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Juicing Tips for Arthritis

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Juicing is undoubtedly the best way to get all the inflammation-fighting nutrients – especially when you have arthritis. It is now known for a fact that certain foods like those that are deep-fried, sugary, processed, or refined — lead to more inflammation, while others, like fruits and vegetables, lead to less inflammation and can undo the damage done. It is therefore important to choose your ingredients wisely, to make this concept of juicing work for you!

When you are aiming for an anti-oxidant rich diet, juicing is the best way to load up on those inflammation-fighting ingredients like anthocyanins in berries and bromelain in pineapple. Juicing also helps weight loss, which is very important in controlling and managing arthritis. As Nathan Wei, MD, a rheumatologist and director of the Arthritis Treatment Center in Frederick, Maryland puts it, “Fat cells contain leptins, proteins that aggravate inflammation… the fewer fat cells, the fewer leptins hanging around.”

So, here are a few dos and don’ts of juicing for arthritis:

  • Drink fresh juices as nutrients can break down over time. If juicing at home is not possible, order from an outlet that uses high-pressure processing which preserves the juice and keeps it free of bacteria, while maintaining nutrients.
  • One or two juices per day would be ideal, but do take the calorie count into account. For example, tart cherry juice is healthy but high in calories, so work it into your overall calorie allotment for the day.
  • Drinking juices made of 80% vegetables and 20% fruits is a great way to limit sugar.
  • Juices can be paired with proteins such as nuts or Greek yogurt, to help control blood sugar.
  • Try juicing with vegetables, fruits, and spices that have anti-inflammatory effects, such as ginger, which may help improve symptoms of osteoarthritis. You can also try turmeric, cinnamon, and chili powder along with citrus fruits such as oranges and lemons, berries, tart cherries, carrots, and leafy greens.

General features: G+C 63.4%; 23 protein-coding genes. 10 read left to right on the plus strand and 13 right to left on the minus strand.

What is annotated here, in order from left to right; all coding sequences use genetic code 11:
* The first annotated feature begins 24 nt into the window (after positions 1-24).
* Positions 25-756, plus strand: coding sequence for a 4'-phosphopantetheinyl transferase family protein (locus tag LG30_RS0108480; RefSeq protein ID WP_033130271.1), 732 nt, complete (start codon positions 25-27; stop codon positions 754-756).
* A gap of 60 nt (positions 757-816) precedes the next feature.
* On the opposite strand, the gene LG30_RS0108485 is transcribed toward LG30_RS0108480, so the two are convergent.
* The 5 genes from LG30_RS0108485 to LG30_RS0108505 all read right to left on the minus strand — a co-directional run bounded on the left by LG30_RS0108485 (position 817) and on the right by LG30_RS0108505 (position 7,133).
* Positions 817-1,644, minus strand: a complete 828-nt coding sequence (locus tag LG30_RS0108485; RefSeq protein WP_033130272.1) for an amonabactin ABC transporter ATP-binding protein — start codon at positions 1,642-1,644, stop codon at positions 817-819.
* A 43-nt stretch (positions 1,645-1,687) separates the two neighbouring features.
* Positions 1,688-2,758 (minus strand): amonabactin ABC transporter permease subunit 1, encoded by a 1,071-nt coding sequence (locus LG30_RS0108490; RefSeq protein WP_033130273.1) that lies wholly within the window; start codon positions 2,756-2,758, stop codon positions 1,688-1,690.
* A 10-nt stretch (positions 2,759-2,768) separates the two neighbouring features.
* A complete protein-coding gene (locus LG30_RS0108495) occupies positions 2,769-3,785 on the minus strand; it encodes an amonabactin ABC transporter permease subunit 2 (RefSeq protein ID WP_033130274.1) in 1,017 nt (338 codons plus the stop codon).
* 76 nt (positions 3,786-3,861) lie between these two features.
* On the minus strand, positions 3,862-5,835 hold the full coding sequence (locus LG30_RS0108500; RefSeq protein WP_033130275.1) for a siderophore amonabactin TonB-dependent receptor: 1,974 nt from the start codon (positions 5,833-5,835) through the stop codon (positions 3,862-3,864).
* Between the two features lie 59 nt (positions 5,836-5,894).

• Certain combinations can enhance efficacy – for example, while turmeric is as effective as ibuprofen in treating pain, it is not absorbed easily when taken along. Adding a few shakes of pepper improves the absorption rate considerably.
  • Rely on juicing only for nutrition and not as a meal as juicing removes most of the fiber from food and can leave you constipated. You may also miss out on nutrients like vitamin B12 or those that require some fat in order to be absorbed, such as beta-carotene and other fat-soluble vitamins.
  • Make a note of what suits you or doesn’t, as your body can react differently. Certain nightshade vegetables such as tomatoes and peppers can cause a worsening of arthritis symptoms – so find out what works for you!
  • Watch out for potential food-drug interactions – always check with your Doctor when in doubt. For example. grapefruit juice is known to interfere with a variety of medications. Prednisone, which is sometimes prescribed for arthritis pain, can make it more difficult to control your blood sugar, and fruit juice can exacerbate that. Vitamin K, found in leafy greens, can interfere with blood thinners.

Overall nutrition is the key here, and finding the right ingredients that work best for you! Happy Juicing!

#Arthritis #Gout #RheumatoidArthritis #HealthDiet #ArthritisDiet #Juicing

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This web site is run by an Arthritis Specialist based in Dubai, United Arab Emirates. On this site you will find news about the latest in arthritis, information about research results in the field, tips and information and diet and exercise, and much more.

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This web site is run by an Arthritis Specialist based in Dubai, United Arab Emirates. On this site you will find news about the latest in arthritis, information about research results in the field, tips and information and diet and exercise, and much more.

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